John has addressed that in his post – don’t worry about it. He’ll delete if he thinks it necessary. And one of the things I see about those sort of comments is that he says why he’s malleted a post, and if it’s simply one of the above he will say so.

    I very rarely comment because the time zone difference means that anything I might want to say has usually already been said by someone else. I’d be very tempted to do the “feel free to mallet” thing because I also hang out in places where it’s safer to do so if delurking. But I’ve been reading Whatever for long enough that I can trust John to mean it when he says “you don’t need to do that”.

  20. I don’t say much here, but have to comment how nice it is to feel part of an institution where the rules are so well made, publicised and patiently explained, in an age when both our governments (I’m reluctant Brit / passionate Scot) have lost sight of Rule One: the people have a right to know the laws they’re being held to! No risk of ambiguity here, never has been, nope.

  21. I just want to say “Thank you!” for including the bit about understanding that some actually say this because they are unsure and do NOT want to offend.
    I also agree with you, and your careful prodding (“just post the damn thing”) WRT to the question “to post or not to post? Will I offend or not?”.

    All too often well-intentioned people are being smacked because they dared not to know that others have perverted phrases and gestures that were meant to be harmless.

    Especially your: “If you go over the line I’ll let you know. It’s not really that big of a deal.” is a very nice touch.

    (Hrm. All that writing, and I start it with “I just want to say”. One day I’ll learn to be concise. Not today, obviously…)

  22. I appreciate the thought and effort you put into writing guidelines and policies, conducting housekeeping, and enforcing the rules you’ve set. None of that is necessary. It’s your house and you can remove anything you don’t like for any reason. But documented guidelines and clear expression of those house rules helps encourage participation. I’m aware it does involve some degree of effort and attention, though. I appreciate the time you spend curating this site. Thanks!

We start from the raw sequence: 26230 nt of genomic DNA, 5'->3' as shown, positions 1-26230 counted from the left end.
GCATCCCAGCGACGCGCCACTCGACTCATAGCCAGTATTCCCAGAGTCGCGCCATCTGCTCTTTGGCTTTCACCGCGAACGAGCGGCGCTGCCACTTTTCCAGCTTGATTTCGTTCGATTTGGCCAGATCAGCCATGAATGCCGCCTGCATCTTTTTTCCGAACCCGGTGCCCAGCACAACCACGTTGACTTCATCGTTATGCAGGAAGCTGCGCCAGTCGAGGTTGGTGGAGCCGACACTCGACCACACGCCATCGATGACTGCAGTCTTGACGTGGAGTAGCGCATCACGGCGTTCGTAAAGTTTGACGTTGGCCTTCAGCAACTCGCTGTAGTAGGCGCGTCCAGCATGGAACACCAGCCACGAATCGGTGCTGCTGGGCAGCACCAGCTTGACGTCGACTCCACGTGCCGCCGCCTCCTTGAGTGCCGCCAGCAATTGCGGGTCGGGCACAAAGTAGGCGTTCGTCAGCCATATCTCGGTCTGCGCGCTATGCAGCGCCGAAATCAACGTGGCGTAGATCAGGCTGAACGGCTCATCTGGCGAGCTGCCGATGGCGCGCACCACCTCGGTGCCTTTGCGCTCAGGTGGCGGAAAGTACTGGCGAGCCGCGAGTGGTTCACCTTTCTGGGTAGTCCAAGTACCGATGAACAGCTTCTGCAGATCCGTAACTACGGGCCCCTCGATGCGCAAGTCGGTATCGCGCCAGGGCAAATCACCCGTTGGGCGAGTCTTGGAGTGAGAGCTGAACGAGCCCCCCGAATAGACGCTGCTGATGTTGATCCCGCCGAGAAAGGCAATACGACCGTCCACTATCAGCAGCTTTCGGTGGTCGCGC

23. Good policy. I appreciate (and am always sort of amazed) that you take the time to read and moderate all the comments – your new policy should make the process a bit more efficient :-)

  24. Do you find that you’re more likely to mallet a comment in defense of Athena? I have a daughter of the same age, and I find it difficult sometimes not to be overprotective of her with people. Even though she’s married and lives two states away from me now. (Her husband is in the Army.) I am just wondering since I’m sure there were many trolls on her post yesterday. I just stayed out of the comments on that one.

  25. Efforts much appreciated. I’m not sure if I’ve ever been Malleted, but I have definitely ended up posting off-topic things once or twice, and once put an extensive comment in the wrong thread (a tab mix-up), so am comfortable with the idea that I probably was!

  26. I have no expectation that you would allow expectoration over potential expungement, and fully support this policy.

  27. pandorasdadca:

    I don’t think I’ve moderated her posts more than I do my own, but I might not be the one with the best perspective on that. When she decided to write a directly political post, I did mention to her that it would get a lot of comments and that the responses would be “spirited,” to use a euphemism, and that some would require malleting.